4. Technical difficulties may make using telehealth especially difficult for certain patients, such as the elderly.

5. Greater privacy and security risks may turn some patients away from these technologies.

6. The accuracy of data transmission may be compromised depending on factors such as Internet bandwidth.(4)

Telehealth, Before and After
The differences in telehealth before and after COVID-19 impact patients and providers alike.

    • Before COVID-19, only patients in remote or rural areas were given access to telehealth. Now, anyone has access to this service.(9)
    • Patients initially needed to travel to an office, hospital, or other medical center to receive telehealth services. Patients can now receive these services in their own homes.(9)
    • Providers can now see new and existing patients. Previously, only patients with an established patient-provider relationship were eligible for telehealth.(9)
    • Healthcare providers now also have the option to reduce or waive costs for telehealth visits provided under Medicare. Prior to COVID-19, deductibles and co-insurance applied for telehealth services.(9)

Telehealth is here to stay as an important component of effective patient care. Companies like InfoBionic will continue to develop innovative products, like the MoMe® Kardia cardiac monitor, to keep patients and physicians connected virtually.

“It’s amazing to see where telehealth was compared to where it’s going. Right now, there are 29 states participating in the Hospitals Without Walls initiative, and that’s going to increase. The pandemic was a catalyst for healthcare entities to make a major shift globally. Now comes the part where we apply the lessons learned and make healthcare stronger,” says Long.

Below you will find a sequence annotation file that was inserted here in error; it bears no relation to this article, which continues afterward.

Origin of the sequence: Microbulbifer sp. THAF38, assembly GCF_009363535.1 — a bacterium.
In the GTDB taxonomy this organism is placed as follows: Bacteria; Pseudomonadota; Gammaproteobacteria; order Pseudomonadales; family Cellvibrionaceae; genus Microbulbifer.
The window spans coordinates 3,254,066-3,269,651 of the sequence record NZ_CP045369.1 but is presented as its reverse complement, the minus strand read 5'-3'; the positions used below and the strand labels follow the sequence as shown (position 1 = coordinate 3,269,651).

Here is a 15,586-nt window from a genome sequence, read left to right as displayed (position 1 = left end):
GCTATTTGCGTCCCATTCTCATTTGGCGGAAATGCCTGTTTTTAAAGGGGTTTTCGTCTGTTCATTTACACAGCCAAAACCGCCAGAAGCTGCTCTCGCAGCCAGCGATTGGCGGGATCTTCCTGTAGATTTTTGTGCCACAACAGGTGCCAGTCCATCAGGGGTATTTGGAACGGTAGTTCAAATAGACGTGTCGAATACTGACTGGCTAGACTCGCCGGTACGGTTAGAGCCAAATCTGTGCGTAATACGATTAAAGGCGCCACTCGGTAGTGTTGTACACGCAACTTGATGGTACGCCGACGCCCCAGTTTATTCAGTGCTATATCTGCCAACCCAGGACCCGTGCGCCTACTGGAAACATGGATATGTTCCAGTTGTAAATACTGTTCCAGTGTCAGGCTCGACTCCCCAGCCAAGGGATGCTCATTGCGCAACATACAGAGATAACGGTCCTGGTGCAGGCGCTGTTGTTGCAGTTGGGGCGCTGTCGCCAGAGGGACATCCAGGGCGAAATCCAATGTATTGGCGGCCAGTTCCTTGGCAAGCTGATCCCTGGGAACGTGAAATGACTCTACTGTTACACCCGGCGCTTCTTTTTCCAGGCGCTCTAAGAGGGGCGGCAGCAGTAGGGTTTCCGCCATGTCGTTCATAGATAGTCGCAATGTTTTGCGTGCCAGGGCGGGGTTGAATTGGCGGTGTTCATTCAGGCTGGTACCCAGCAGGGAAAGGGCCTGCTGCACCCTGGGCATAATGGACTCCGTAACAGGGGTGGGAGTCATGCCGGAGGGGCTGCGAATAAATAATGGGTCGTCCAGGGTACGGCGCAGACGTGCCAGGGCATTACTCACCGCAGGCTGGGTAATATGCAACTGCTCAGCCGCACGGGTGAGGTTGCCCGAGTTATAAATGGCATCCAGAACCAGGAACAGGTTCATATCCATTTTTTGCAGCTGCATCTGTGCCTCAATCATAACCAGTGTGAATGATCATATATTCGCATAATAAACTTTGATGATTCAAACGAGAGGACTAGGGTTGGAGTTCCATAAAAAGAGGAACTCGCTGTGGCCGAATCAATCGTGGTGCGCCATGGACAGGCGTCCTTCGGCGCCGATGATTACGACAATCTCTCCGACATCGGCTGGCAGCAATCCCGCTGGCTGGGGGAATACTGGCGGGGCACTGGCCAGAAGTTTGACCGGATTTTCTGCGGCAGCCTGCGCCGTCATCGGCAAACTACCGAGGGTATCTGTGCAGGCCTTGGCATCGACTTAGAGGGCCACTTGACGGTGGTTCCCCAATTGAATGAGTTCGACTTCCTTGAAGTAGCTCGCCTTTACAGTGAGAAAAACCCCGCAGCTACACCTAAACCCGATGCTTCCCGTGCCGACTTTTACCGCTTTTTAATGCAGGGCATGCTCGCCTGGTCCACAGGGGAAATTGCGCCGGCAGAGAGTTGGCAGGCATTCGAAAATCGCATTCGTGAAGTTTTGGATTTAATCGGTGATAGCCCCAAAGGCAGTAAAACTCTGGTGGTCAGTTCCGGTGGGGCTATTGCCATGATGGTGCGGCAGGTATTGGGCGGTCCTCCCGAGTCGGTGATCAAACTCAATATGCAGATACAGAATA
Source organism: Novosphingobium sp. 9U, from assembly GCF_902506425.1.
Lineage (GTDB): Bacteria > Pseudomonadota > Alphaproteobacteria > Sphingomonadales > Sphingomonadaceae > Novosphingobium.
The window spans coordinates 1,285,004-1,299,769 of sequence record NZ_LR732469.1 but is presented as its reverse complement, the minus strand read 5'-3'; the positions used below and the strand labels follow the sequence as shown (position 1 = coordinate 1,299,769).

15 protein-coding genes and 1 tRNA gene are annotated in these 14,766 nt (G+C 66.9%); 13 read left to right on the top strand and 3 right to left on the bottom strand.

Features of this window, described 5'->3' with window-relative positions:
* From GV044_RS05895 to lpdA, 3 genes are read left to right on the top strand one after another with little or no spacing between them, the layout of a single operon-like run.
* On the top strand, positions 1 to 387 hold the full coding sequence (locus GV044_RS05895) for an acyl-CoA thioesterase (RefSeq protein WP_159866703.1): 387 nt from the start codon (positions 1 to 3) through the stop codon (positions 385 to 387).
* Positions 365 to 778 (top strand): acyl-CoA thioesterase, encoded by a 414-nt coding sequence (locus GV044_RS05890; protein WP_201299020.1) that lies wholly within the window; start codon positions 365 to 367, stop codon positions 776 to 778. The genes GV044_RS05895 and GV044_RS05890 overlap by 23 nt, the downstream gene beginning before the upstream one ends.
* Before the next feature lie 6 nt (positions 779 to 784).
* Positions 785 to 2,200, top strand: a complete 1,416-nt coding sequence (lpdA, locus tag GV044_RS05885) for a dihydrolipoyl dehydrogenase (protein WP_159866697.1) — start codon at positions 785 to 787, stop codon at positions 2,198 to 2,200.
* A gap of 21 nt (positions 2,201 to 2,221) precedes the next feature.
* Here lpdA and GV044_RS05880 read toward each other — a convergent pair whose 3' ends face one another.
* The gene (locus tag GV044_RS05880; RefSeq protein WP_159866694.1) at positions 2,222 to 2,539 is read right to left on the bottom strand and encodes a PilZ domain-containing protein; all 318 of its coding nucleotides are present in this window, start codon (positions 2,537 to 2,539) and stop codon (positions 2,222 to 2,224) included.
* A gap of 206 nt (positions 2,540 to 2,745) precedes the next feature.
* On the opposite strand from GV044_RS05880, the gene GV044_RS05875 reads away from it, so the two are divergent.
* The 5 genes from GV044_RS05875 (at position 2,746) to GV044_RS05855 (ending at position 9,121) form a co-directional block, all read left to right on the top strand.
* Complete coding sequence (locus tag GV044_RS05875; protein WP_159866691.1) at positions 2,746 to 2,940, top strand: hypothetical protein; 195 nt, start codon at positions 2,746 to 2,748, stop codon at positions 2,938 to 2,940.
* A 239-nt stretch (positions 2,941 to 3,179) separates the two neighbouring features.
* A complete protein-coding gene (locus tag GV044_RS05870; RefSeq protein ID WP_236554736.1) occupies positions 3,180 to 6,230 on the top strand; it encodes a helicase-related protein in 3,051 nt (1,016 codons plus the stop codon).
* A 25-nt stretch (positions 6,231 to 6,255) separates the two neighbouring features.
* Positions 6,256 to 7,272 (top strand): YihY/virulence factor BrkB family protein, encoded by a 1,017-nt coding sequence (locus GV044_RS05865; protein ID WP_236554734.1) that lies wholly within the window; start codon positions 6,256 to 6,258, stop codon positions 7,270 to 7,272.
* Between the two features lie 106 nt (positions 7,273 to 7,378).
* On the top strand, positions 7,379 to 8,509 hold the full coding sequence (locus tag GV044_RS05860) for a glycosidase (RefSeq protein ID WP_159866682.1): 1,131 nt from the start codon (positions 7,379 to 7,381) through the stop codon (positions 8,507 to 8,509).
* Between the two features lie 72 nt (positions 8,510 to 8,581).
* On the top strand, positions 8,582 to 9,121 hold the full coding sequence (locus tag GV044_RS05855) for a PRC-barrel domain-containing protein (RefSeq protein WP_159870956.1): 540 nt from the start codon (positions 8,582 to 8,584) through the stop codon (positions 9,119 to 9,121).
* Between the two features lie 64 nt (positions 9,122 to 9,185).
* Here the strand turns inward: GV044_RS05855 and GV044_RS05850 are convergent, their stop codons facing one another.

About InfoBionic
InfoBionic is a digital health company transforming the efficiency and economics of ambulatory remote patient monitoring processes by optimizing clinical and real-world utility for the users that need it most – physicians and their patients. The Massachusetts-based team of seasoned entrepreneurs have had successful careers in healthcare, IT, medical devices and mobile technology, and bring specific expertise in remote monitoring and cardiology. They have seen first-hand the complexities of traditional cardiac arrhythmia detection and monitoring processes and designed the transformative MoMe® Kardia platform to remove the roadblocks hindering faster, more effective diagnosis and decision-making. Frost & Sullivan bestowed the 2019 North American Remote Cardiac Monitoring Technology Leadership Award upon InfoBionic.

1. “Trends in the Use of Telehealth During the Emergence of the COVID-19 Pandemic – United States, January–March 2020.” Centers for Disease Control and Prevention, Centers for Disease Control and Prevention, 30 Oct. 2020,
2. Bestsennyy, Oleg, et al. “Telehealth: A Quarter-Trillion-Dollar Post-COVID-19 Reality?” McKinsey & Company, McKinsey & Company, 9 July 2021,
3. “List of Telehealth Services.” CMS, 2021,
4. Gajarawala, Shilpa N, and Jessica N Pelkowski. “Telehealth Benefits and Barriers.” The Journal for Nurse Practitioners : JNP, Elsevier Inc., Feb. 2021,
5. “New Study Shows Telehealth Saves $1,500 Per Visit.” OrthoLive, 18 Sept. 2020,
6. Lankford, Kimberly. “How Telemedicine Can Save You Money | Family Finance | US News.” U.S. News & World Report, U.S. News & World Report, 6 Apr. 2020,
7. “How Telehealth Enhances the Patient-Doctor Relationship.” InTouch Health, 26 Mar. 2020,,effective%20as%20meeting%20in%20person.
8. Fortune Business Insights. “Telehealth Market Size 2021: Is Projected to Reach USD 559.52 Billion by 2027 with a CAGR of 25.2%.” GlobeNewswire News Room, Fortune Business Insights, 18 May 2021,
9. “Telehealth Before and After COVID-19.” Caravan Health,